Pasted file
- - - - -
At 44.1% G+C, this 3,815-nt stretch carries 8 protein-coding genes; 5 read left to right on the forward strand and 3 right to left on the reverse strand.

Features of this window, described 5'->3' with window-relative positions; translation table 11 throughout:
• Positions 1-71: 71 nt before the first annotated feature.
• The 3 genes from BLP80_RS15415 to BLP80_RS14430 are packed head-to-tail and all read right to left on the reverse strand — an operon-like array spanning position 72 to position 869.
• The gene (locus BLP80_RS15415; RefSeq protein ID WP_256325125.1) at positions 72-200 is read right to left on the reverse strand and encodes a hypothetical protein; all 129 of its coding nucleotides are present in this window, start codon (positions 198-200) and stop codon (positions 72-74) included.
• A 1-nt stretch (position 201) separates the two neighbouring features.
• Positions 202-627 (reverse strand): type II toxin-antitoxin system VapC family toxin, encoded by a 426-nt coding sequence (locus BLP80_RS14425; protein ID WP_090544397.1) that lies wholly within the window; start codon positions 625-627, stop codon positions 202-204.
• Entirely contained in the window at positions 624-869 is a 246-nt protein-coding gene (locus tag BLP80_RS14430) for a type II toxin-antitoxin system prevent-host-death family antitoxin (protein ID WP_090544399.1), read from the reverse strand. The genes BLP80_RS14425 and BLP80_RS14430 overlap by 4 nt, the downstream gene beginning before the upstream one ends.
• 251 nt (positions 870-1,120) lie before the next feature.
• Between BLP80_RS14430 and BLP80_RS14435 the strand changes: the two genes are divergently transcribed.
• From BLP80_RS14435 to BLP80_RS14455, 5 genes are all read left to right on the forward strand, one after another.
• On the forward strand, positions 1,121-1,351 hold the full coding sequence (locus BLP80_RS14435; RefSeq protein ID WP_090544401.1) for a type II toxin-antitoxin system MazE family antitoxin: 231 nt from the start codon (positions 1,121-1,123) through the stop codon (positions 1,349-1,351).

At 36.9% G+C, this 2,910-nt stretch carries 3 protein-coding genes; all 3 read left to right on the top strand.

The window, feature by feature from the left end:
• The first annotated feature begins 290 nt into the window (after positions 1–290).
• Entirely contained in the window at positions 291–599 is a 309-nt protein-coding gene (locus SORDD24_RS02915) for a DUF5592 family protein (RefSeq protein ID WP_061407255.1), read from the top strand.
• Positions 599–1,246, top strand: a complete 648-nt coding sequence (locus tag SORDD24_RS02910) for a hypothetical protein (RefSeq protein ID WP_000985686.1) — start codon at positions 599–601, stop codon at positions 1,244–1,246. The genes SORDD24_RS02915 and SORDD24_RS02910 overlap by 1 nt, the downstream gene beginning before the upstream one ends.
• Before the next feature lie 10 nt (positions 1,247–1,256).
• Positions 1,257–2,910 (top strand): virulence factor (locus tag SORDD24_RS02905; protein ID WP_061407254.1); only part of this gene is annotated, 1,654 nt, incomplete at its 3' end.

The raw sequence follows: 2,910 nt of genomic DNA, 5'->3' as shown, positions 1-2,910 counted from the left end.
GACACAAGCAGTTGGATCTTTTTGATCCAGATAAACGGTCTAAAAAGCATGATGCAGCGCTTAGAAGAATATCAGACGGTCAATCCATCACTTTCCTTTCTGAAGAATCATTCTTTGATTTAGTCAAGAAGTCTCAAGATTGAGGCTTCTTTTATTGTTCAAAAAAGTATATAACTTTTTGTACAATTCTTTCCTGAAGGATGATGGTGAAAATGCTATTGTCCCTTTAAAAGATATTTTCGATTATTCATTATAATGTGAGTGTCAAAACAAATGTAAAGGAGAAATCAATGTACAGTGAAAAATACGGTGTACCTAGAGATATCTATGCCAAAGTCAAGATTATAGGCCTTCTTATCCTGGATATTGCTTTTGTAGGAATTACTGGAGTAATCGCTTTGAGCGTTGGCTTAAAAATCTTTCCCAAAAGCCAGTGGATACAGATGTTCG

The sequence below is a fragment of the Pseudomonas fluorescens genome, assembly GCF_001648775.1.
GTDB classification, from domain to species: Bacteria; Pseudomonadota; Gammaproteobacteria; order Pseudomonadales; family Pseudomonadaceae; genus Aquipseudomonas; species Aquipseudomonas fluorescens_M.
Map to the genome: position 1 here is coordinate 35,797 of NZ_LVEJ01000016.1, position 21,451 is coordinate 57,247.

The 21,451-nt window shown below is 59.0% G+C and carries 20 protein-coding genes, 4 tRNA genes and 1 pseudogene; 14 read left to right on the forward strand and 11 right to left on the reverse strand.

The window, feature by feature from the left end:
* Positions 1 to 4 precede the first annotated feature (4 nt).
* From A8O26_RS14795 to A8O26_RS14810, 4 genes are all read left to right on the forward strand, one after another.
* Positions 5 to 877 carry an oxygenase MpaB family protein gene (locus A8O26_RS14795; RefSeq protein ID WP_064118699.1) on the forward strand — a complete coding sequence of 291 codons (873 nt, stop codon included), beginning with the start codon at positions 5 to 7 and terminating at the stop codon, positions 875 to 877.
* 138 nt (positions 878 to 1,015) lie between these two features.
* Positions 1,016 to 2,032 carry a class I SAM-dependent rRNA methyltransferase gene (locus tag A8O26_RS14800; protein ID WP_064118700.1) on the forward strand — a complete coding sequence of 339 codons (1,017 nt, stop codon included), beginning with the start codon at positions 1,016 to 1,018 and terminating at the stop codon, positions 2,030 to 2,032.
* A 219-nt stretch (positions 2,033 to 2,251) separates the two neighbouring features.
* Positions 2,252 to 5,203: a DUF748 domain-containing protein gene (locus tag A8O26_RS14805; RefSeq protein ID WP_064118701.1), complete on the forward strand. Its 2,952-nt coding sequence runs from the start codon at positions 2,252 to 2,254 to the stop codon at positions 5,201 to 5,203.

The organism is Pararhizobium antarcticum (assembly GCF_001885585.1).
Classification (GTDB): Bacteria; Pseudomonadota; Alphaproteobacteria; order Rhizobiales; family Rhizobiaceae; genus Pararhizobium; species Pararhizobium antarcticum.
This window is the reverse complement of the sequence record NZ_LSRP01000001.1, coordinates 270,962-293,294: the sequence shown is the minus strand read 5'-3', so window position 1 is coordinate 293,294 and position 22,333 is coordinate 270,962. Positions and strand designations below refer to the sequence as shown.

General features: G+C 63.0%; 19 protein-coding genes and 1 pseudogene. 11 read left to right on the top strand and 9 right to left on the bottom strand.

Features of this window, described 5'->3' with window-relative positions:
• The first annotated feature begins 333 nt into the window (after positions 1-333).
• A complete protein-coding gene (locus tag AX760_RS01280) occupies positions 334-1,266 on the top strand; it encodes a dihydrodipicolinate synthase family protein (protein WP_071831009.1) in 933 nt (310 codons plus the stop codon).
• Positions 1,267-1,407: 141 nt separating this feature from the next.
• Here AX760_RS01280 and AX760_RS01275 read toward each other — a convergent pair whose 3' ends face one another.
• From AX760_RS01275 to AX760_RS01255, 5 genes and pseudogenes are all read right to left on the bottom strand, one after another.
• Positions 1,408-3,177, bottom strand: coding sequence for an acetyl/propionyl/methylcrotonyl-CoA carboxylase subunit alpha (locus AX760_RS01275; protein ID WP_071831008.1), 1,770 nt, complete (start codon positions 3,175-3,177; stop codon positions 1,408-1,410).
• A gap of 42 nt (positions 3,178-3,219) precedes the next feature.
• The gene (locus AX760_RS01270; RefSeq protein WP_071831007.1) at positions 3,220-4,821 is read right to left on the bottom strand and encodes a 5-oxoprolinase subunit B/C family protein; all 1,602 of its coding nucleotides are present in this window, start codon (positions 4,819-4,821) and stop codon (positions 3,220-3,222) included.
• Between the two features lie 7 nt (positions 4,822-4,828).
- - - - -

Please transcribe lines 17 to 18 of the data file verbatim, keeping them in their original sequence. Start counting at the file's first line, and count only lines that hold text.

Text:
• Positions 599–1,246, top strand: a complete 648-nt coding sequence (locus tag SORDD24_RS02910) for a hypothetical protein (RefSeq protein ID WP_000985686.1) — start codon at positions 599–601, stop codon at positions 1,244–1,246. The genes SORDD24_RS02915 and SORDD24_RS02910 overlap by 1 nt, the downstream gene beginning before the upstream one ends.
• Before the next feature lie 10 nt (positions 1,247–1,256).